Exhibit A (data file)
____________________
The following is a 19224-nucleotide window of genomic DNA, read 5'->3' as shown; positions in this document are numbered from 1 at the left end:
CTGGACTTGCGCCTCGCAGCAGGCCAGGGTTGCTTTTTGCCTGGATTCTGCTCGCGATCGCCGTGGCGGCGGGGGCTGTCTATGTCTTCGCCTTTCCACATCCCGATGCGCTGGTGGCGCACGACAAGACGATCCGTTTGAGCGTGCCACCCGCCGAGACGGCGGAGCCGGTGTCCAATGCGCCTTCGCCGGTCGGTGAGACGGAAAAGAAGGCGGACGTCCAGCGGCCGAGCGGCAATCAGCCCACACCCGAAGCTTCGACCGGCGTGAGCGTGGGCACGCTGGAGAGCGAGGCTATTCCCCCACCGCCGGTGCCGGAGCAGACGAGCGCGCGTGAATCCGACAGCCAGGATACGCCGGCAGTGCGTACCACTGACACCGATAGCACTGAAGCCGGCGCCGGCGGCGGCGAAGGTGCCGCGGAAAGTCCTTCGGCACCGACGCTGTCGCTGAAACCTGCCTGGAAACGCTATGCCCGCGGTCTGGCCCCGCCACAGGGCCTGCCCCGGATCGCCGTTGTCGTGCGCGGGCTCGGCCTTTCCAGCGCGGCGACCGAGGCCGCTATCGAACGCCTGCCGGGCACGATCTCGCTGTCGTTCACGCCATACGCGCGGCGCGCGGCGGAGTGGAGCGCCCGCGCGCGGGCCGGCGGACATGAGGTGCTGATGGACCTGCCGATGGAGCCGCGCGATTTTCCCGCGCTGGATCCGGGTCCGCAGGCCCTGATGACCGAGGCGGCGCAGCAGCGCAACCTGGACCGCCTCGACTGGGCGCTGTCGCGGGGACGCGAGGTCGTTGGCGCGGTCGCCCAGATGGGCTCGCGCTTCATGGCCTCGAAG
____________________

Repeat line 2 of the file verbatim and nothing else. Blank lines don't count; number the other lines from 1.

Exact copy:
CTGGACTTGCGCCTCGCAGCAGGCCAGGGTTGCTTTTTGCCTGGATTCTGCTCGCGATCGCCGTGGCGGCGGGGGCTGTCTATGTCTTCGCCTTTCCACATCCCGATGCGCTGGTGGCGCACGACAAGACGATCCGTTTGAGCGTGCCACCCGCCGAGACGGCGGAGCCGGTGTCCAATGCGCCTTCGCCGGTCGGTGAGACGGAAAAGAAGGCGGACGTCCAGCGGCCGAGCGGCAATCAGCCCACACCCGAAGCTTCGACCGGCGTGAGCGTGGGCACGCTGGAGAGCGAGGCTATTCCCCCACCGCCGGTGCCGGAGCAGACGAGCGCGCGTGAATCCGACAGCCAGGATACGCCGGCAGTGCGTACCACTGACACCGATAGCACTGAAGCCGGCGCCGGCGGCGGCGAAGGTGCCGCGGAAAGTCCTTCGGCACCGACGCTGTCGCTGAAACCTGCCTGGAAACGCTATGCCCGCGGTCTGGCCCCGCCACAGGGCCTGCCCCGGATCGCCGTTGTCGTGCGCGGGCTCGGCCTTTCCAGCGCGGCGACCGAGGCCGCTATCGAACGCCTGCCGGGCACGATCTCGCTGTCGTTCACGCCATACGCGCGGCGCGCGGCGGAGTGGAGCGCCCGCGCGCGGGCCGGCGGACATGAGGTGCTGATGGACCTGCCGATGGAGCCGCGCGATTTTCCCGCGCTGGATCCGGGTCCGCAGGCCCTGATGACCGAGGCGGCGCAGCAGCGCAACCTGGACCGCCTCGACTGGGCGCTGTCGCGGGGACGCGAGGTCGTTGGCGCGGTCGCCCAGATGGGCTCGCGCTTCATGGCCTCGAAG